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The active site of O-GlcNAc transferase imposes constraints on substrate sequence

DOI: 10.1038/nsmb.3063 DOI Help
PMID: 26237509 PMID Help

Authors: Shalini Pathak (University of Dundee) , Jana Alonso (University of Dundee) , Marianne Schimpl (University of Dundee) , Karim Rafie (University of Dundee) , David E. Blair (University of Dundee) , Vladimir S. Borodkin (University of Dundee) , Alexander W. Schüttelkopf (University of Dundee) , Osama Albarbarawi (University of Dundee) , Daan M. F. Van Aalten (University of Dundee)
Co-authored by industrial partner: No

Type: Journal Paper
Journal: Nature Structural & Molecular Biology , VOL 22 (9) , PAGES 744 - 750

State: Published (Approved)
Published: October 2015

Abstract: O-GlcNAc transferase (OGT) glycosylates a diverse range of intracellular proteins with O-linked N-acetylglucosamine (O-GlcNAc), an essential and dynamic post-translational modification in metazoans. Although this enzyme modifies hundreds of proteins with O-GlcNAc, it is not understood how OGT achieves substrate specificity. In this study, we describe the application of a high-throughput OGT assay to a library of peptides. We mapped sites of O-GlcNAc modification by electron transfer dissociation MS and found that they correlate with previously detected O-GlcNAc sites. Crystal structures of four acceptor peptides in complex with Homo sapiens OGT suggest that a combination of size and conformational restriction defines sequence specificity in the −3 to +2 subsites. This work reveals that although the N-terminal TPR repeats of OGT may have roles in substrate recognition, the sequence restriction imposed by the peptide-binding site makes a substantial contribution to O-GlcNAc site specificity.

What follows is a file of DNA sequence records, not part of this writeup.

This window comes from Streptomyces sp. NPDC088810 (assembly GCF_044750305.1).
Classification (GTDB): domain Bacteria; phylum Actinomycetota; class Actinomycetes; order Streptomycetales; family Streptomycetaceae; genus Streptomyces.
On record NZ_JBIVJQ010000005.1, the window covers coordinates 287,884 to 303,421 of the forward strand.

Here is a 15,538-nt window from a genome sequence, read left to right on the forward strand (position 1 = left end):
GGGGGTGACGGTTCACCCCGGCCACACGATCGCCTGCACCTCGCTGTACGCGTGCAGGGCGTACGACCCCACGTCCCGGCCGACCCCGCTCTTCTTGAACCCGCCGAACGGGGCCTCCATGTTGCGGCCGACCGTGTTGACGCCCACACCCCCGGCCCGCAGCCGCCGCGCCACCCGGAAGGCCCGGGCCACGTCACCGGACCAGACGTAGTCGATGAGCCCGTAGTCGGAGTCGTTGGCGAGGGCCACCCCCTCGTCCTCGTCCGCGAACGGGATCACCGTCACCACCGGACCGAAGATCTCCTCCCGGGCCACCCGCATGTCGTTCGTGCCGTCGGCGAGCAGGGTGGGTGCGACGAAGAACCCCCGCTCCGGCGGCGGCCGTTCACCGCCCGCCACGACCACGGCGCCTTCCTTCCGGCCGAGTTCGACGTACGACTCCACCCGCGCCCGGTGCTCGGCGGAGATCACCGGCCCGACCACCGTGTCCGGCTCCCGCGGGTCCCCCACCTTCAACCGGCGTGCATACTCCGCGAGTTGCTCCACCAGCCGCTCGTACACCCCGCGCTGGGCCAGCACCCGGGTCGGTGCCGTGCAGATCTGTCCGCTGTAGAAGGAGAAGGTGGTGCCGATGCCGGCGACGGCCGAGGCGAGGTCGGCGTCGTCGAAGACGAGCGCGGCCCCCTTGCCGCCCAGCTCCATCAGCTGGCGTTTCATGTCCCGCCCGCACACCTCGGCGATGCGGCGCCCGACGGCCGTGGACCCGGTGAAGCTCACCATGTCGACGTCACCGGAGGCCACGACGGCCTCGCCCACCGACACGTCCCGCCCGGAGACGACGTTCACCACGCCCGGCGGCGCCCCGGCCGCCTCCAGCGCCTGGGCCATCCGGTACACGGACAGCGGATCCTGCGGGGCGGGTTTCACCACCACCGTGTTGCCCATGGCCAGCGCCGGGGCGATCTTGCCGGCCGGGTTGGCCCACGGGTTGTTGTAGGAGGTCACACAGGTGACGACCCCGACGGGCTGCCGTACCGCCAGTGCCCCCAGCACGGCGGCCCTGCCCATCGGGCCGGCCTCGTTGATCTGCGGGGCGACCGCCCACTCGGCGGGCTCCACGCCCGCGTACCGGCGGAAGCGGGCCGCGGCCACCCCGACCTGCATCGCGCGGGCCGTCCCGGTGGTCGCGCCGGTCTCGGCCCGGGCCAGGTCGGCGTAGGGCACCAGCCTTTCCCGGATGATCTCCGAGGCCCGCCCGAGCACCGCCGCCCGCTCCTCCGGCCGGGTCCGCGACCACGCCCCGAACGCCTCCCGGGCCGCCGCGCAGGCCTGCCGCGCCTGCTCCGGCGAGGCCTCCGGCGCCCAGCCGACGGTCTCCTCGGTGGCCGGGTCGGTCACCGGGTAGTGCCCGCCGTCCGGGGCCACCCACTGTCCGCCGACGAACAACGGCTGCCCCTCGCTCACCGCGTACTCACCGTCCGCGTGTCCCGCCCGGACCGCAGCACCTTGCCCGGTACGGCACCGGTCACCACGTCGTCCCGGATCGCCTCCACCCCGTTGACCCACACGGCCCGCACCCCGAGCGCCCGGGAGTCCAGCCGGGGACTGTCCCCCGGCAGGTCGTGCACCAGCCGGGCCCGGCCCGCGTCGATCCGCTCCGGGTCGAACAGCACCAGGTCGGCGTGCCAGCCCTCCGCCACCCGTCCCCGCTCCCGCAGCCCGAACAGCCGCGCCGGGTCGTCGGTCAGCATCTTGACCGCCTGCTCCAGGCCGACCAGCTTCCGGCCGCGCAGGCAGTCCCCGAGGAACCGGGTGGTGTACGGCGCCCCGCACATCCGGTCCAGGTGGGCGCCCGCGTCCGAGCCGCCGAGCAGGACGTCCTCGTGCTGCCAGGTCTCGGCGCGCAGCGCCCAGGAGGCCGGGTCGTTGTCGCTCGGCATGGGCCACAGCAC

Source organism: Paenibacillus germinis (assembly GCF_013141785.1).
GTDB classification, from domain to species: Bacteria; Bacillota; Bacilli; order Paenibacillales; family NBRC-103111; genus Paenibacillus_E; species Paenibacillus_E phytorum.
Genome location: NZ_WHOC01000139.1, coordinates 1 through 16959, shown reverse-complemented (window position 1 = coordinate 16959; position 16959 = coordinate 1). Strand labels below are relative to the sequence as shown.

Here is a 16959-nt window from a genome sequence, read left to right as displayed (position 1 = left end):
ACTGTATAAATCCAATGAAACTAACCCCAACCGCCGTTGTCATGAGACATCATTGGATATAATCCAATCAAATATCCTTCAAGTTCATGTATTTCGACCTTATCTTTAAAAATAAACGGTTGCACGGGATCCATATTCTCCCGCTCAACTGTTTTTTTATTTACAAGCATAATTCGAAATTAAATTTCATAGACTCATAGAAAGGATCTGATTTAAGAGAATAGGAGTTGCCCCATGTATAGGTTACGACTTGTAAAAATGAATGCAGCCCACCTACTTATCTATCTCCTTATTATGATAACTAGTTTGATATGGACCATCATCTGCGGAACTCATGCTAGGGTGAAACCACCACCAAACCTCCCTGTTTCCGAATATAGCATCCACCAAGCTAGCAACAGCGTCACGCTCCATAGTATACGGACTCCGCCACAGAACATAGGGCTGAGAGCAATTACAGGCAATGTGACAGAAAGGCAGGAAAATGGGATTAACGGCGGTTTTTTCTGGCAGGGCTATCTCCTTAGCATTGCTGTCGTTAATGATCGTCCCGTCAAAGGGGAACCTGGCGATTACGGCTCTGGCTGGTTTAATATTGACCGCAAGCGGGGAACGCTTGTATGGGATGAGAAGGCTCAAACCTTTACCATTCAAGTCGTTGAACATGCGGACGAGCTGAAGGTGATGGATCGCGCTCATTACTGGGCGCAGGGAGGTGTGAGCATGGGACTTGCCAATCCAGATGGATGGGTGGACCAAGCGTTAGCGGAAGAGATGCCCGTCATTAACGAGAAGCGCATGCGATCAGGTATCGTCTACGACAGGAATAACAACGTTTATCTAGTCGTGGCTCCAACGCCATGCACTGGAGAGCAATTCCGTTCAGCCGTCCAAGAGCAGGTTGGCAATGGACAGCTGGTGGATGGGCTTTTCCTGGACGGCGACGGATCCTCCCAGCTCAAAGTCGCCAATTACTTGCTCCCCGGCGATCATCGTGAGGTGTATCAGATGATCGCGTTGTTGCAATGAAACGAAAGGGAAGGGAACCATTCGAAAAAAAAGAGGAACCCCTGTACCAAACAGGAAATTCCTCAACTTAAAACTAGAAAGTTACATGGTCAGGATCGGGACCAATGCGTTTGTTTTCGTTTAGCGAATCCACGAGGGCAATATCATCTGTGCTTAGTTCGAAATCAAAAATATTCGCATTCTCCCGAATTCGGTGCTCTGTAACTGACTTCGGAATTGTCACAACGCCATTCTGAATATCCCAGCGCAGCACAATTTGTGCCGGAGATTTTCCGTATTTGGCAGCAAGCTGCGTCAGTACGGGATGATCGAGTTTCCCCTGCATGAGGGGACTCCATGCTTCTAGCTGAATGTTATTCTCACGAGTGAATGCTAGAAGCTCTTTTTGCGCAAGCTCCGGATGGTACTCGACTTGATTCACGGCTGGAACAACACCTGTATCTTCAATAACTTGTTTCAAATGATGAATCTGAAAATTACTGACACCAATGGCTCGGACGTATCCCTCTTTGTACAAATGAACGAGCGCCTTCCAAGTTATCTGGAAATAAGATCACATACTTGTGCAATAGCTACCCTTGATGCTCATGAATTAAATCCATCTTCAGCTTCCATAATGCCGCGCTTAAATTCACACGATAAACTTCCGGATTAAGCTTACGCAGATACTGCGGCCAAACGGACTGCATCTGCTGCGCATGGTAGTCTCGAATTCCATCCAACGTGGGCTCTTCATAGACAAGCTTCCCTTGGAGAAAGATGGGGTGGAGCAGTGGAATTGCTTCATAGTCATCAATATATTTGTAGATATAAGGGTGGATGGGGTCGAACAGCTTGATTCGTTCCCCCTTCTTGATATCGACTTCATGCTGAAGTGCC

Journal Keywords: Enzyme mechanisms; Glycobiology; Glycosylation

Diamond Keywords: Enzymes

Subject Areas: Biology and Bio-materials

Instruments: I04-1-Macromolecular Crystallography (fixed wavelength)

Other Facilities: ID23-2, ID30A-3 at ESRF

Added On: 20/11/2015 14:50

Discipline Tags:

Structural biology Life Sciences & Biotech

Technical Tags:

Diffraction Macromolecular Crystallography (MX)